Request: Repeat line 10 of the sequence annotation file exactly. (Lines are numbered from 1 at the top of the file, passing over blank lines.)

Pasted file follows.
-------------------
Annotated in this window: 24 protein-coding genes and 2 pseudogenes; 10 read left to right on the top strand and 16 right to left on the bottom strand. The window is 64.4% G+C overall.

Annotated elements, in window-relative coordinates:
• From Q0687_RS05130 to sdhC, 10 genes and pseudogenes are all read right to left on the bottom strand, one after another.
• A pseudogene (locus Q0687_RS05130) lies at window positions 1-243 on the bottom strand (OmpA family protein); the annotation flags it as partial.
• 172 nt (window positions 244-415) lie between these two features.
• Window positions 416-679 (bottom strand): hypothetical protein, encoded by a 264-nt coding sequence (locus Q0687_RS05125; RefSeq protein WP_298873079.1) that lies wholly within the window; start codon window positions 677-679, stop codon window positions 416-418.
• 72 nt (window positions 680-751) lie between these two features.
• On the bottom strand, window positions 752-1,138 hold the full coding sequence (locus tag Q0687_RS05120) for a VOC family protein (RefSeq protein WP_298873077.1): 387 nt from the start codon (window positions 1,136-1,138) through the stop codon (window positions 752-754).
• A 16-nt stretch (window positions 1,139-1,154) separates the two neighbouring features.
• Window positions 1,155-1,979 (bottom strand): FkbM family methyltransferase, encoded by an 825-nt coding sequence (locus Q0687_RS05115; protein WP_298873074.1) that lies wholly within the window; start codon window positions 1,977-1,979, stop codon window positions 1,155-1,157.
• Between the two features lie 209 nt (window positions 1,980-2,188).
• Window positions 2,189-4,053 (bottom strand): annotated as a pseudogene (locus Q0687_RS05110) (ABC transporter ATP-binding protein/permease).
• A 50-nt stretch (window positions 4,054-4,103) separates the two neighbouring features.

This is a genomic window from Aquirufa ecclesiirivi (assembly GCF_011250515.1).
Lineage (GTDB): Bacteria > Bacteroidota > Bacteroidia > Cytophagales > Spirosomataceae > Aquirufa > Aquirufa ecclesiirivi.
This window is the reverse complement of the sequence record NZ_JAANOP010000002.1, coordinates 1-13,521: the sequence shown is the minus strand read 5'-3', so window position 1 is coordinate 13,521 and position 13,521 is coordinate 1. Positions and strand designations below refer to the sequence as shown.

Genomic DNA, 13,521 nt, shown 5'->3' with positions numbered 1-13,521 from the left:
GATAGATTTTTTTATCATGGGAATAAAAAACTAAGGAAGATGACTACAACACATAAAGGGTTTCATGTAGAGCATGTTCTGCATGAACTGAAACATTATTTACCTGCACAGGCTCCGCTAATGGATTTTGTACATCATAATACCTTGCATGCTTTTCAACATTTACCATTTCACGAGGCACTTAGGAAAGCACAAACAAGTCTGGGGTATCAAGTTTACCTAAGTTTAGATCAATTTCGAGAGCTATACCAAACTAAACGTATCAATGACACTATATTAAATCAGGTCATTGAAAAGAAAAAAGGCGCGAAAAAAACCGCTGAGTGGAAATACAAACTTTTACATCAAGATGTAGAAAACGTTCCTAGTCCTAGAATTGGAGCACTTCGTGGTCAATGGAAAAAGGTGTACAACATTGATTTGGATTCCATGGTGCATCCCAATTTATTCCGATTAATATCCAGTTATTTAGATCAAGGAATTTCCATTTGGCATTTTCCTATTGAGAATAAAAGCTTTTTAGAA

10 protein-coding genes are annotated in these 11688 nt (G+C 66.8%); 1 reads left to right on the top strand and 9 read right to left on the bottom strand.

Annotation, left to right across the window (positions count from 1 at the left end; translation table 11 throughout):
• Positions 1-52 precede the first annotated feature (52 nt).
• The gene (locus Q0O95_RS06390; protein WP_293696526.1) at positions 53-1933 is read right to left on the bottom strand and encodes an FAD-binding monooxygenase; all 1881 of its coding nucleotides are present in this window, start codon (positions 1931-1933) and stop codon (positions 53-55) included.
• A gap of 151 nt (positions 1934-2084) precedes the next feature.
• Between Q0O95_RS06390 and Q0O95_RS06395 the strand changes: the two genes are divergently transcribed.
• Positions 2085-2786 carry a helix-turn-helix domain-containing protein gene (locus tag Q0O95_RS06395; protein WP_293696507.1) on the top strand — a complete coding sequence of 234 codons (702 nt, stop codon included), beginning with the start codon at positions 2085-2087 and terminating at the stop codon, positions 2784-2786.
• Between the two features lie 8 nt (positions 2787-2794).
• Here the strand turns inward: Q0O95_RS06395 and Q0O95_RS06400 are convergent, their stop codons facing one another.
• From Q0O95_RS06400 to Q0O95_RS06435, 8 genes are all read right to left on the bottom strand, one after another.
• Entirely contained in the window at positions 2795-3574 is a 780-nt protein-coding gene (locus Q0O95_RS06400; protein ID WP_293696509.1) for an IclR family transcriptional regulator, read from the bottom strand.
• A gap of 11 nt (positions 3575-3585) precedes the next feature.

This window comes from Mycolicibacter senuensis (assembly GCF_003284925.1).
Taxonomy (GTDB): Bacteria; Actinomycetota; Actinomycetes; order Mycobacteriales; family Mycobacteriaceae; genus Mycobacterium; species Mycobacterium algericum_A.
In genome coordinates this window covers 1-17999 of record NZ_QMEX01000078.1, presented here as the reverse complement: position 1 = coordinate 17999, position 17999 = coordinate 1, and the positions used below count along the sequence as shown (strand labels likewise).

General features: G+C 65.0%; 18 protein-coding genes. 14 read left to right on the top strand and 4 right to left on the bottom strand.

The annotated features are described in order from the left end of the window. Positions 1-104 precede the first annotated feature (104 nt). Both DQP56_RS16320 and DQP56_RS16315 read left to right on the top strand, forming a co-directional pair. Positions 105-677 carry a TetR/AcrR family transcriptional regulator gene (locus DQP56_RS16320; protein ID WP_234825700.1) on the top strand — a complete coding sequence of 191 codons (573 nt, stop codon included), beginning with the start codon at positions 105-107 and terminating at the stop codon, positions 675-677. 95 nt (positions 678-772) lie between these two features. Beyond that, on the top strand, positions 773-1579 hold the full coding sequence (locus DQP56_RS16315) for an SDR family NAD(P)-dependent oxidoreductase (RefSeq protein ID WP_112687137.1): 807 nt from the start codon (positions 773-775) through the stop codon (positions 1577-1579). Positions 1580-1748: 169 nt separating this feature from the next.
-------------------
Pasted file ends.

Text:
• Window positions 1,155-1,979 (bottom strand): FkbM family methyltransferase, encoded by an 825-nt coding sequence (locus Q0687_RS05115; protein WP_298873074.1) that lies wholly within the window; start codon window positions 1,977-1,979, stop codon window positions 1,155-1,157.